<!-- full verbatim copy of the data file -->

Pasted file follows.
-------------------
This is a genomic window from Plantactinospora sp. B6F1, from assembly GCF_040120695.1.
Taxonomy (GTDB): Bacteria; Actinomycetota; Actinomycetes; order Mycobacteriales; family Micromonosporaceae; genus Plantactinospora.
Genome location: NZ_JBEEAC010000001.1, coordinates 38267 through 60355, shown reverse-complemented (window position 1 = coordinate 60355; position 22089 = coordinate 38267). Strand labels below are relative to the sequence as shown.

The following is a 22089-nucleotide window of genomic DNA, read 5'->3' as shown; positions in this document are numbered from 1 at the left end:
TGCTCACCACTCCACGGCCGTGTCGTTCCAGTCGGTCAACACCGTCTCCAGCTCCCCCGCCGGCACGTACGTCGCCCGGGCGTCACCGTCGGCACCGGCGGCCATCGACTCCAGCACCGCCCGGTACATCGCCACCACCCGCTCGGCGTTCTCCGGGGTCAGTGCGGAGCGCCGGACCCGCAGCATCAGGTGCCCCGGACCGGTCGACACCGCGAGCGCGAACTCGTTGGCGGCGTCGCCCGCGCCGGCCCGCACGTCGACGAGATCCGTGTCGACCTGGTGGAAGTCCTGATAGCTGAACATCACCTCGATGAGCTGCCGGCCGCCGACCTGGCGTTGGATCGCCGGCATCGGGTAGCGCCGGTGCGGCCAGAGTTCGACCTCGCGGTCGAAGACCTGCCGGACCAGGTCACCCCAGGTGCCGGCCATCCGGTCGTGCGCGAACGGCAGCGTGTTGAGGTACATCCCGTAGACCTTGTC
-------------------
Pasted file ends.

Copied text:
This is a genomic window from Plantactinospora sp. B6F1, from assembly GCF_040120695.1.
Taxonomy (GTDB): Bacteria; Actinomycetota; Actinomycetes; order Mycobacteriales; family Micromonosporaceae; genus Plantactinospora.
Genome location: NZ_JBEEAC010000001.1, coordinates 38267 through 60355, shown reverse-complemented (window position 1 = coordinate 60355; position 22089 = coordinate 38267). Strand labels below are relative to the sequence as shown.

The following is a 22089-nucleotide window of genomic DNA, read 5'->3' as shown; positions in this document are numbered from 1 at the left end:
TGCTCACCACTCCACGGCCGTGTCGTTCCAGTCGGTCAACACCGTCTCCAGCTCCCCCGCCGGCACGTACGTCGCCCGGGCGTCACCGTCGGCACCGGCGGCCATCGACTCCAGCACCGCCCGGTACATCGCCACCACCCGCTCGGCGTTCTCCGGGGTCAGTGCGGAGCGCCGGACCCGCAGCATCAGGTGCCCCGGACCGGTCGACACCGCGAGCGCGAACTCGTTGGCGGCGTCGCCCGCGCCGGCCCGCACGTCGACGAGATCCGTGTCGACCTGGTGGAAGTCCTGATAGCTGAACATCACCTCGATGAGCTGCCGGCCGCCGACCTGGCGTTGGATCGCCGGCATCGGGTAGCGCCGGTGCGGCCAGAGTTCGACCTCGCGGTCGAAGACCTGCCGGACCAGGTCACCCCAGGTGCCGGCCATCCGGTCGTGCGCGAACGGCAGCGTGTTGAGGTACATCCCGTAGACCTTGTC